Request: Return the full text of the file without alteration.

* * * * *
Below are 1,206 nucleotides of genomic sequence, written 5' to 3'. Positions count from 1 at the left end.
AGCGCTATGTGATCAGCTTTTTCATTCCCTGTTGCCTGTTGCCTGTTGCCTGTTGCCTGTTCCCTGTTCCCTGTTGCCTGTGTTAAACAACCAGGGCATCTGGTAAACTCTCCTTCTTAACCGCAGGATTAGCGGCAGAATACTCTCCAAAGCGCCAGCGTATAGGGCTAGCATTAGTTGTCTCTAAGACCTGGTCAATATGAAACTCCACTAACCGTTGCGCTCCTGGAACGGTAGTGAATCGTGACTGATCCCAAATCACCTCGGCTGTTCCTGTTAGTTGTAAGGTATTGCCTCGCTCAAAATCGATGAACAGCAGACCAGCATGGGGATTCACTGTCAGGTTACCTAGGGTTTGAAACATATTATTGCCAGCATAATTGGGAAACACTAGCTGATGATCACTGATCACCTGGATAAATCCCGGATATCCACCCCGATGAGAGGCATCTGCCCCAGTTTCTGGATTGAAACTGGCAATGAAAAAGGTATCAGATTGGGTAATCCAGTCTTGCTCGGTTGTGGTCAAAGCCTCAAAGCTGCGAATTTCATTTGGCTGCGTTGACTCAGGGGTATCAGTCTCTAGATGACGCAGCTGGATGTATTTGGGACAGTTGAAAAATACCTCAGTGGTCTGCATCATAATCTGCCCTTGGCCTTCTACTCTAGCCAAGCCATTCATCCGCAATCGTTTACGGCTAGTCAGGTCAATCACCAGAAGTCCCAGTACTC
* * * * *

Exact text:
Below are 1,206 nucleotides of genomic sequence, written 5' to 3'. Positions count from 1 at the left end.
AGCGCTATGTGATCAGCTTTTTCATTCCCTGTTGCCTGTTGCCTGTTGCCTGTTGCCTGTTCCCTGTTCCCTGTTGCCTGTGTTAAACAACCAGGGCATCTGGTAAACTCTCCTTCTTAACCGCAGGATTAGCGGCAGAATACTCTCCAAAGCGCCAGCGTATAGGGCTAGCATTAGTTGTCTCTAAGACCTGGTCAATATGAAACTCCACTAACCGTTGCGCTCCTGGAACGGTAGTGAATCGTGACTGATCCCAAATCACCTCGGCTGTTCCTGTTAGTTGTAAGGTATTGCCTCGCTCAAAATCGATGAACAGCAGACCAGCATGGGGATTCACTGTCAGGTTACCTAGGGTTTGAAACATATTATTGCCAGCATAATTGGGAAACACTAGCTGATGATCACTGATCACCTGGATAAATCCCGGATATCCACCCCGATGAGAGGCATCTGCCCCAGTTTCTGGATTGAAACTGGCAATGAAAAAGGTATCAGATTGGGTAATCCAGTCTTGCTCGGTTGTGGTCAAAGCCTCAAAGCTGCGAATTTCATTTGGCTGCGTTGACTCAGGGGTATCAGTCTCTAGATGACGCAGCTGGATGTATTTGGGACAGTTGAAAAATACCTCAGTGGTCTGCATCATAATCTGCCCTTGGCCTTCTACTCTAGCCAAGCCATTCATCCGCAATCGTTTACGGCTAGTCAGGTCAATCACCAGAAGTCCCAGTACTC